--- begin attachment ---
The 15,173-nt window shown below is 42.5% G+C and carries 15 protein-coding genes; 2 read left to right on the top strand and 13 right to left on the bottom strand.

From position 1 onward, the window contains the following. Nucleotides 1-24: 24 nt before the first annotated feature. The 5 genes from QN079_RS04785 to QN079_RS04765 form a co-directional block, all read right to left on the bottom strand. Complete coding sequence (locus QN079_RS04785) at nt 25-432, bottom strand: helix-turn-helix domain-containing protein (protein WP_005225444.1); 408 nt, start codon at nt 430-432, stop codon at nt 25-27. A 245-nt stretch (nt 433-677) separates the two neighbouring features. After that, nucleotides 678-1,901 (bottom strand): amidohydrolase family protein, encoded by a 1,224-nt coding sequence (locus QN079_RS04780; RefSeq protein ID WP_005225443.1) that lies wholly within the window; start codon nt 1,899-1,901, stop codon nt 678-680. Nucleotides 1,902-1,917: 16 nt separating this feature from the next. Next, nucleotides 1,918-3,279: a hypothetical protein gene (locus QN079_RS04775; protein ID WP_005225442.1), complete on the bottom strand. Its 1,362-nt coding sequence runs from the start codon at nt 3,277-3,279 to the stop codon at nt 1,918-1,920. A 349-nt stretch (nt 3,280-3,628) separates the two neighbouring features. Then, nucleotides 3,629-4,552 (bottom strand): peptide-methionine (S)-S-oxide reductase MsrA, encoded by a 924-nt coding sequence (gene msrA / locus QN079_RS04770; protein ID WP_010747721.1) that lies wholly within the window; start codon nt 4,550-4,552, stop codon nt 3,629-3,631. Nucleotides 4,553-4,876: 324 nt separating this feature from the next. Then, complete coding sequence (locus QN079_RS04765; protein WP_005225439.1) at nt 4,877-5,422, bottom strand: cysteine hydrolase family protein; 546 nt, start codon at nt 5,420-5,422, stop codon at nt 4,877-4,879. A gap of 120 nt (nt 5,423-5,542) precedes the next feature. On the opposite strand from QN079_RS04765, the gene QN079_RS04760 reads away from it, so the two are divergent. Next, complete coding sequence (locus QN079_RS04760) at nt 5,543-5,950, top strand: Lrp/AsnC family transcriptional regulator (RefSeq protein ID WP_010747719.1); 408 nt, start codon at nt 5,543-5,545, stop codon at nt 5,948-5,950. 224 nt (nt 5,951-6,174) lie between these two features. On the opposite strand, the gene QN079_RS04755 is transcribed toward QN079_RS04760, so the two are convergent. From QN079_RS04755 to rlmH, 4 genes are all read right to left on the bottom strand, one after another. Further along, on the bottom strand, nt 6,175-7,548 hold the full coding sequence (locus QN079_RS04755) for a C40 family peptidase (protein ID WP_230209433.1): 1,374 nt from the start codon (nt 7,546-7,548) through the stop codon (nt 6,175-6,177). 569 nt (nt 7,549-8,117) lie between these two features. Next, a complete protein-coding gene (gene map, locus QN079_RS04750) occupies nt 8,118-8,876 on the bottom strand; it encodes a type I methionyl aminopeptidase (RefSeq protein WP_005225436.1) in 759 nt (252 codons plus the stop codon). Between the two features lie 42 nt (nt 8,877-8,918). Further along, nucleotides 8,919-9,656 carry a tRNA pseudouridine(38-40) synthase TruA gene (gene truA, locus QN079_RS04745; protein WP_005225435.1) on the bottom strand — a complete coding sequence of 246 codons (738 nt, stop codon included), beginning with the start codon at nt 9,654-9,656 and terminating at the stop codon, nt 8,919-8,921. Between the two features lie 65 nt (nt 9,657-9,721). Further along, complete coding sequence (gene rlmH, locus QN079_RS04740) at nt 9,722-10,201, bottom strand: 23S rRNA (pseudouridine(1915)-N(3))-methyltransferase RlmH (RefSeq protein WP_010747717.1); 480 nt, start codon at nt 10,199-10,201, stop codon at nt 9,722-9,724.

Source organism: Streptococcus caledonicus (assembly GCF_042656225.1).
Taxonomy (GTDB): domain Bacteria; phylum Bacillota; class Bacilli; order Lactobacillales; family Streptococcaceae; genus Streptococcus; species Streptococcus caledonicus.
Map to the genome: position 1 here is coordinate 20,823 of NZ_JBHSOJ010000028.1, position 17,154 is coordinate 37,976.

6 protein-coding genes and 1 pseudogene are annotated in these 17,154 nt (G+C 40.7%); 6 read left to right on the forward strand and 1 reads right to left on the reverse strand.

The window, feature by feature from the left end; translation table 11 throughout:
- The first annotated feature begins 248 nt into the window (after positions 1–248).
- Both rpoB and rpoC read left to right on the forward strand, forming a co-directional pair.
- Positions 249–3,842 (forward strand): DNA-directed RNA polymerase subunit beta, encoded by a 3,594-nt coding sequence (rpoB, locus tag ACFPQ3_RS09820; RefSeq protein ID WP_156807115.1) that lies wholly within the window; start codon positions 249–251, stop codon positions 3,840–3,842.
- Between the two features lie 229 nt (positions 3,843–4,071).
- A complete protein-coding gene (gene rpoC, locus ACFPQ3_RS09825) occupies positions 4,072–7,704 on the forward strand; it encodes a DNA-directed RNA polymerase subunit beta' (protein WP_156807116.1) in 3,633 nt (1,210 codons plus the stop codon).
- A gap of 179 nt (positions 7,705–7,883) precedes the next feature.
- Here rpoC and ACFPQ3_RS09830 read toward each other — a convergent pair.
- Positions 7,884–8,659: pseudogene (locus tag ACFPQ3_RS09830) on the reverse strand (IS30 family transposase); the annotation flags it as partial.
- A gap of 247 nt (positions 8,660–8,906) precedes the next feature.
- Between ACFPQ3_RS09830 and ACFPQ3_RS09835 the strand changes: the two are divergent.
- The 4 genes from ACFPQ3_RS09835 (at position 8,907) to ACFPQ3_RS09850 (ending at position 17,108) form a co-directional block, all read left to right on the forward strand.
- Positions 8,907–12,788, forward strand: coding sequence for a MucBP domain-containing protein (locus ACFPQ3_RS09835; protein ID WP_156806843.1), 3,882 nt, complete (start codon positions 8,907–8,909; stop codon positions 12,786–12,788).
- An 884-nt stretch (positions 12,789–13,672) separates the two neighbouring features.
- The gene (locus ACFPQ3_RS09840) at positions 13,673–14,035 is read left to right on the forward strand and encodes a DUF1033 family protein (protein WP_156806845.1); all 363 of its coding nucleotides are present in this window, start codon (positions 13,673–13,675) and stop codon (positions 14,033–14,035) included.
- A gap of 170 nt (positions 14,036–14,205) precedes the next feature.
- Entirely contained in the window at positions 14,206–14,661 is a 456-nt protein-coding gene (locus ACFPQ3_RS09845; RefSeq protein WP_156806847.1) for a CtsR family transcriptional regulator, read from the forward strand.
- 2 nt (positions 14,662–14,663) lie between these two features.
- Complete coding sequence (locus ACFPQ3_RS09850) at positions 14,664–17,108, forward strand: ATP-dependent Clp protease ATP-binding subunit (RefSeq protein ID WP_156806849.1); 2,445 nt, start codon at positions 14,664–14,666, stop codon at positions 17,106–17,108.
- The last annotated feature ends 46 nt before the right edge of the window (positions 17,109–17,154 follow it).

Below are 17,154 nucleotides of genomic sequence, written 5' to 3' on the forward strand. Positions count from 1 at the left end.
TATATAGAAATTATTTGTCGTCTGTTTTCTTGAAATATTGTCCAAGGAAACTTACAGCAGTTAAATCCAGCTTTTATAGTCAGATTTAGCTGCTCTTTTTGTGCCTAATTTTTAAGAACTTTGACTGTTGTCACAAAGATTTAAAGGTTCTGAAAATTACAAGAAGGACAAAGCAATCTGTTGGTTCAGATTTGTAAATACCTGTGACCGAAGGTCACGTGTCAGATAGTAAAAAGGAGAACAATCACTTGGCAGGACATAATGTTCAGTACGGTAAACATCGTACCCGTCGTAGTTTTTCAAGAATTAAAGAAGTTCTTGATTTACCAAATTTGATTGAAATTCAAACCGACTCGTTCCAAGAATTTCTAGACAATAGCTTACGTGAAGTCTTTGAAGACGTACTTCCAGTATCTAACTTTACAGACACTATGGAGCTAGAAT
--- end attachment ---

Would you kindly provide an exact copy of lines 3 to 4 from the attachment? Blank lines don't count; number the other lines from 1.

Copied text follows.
Source organism: Streptococcus caledonicus (assembly GCF_042656225.1).
Taxonomy (GTDB): domain Bacteria; phylum Bacillota; class Bacilli; order Lactobacillales; family Streptococcaceae; genus Streptococcus; species Streptococcus caledonicus.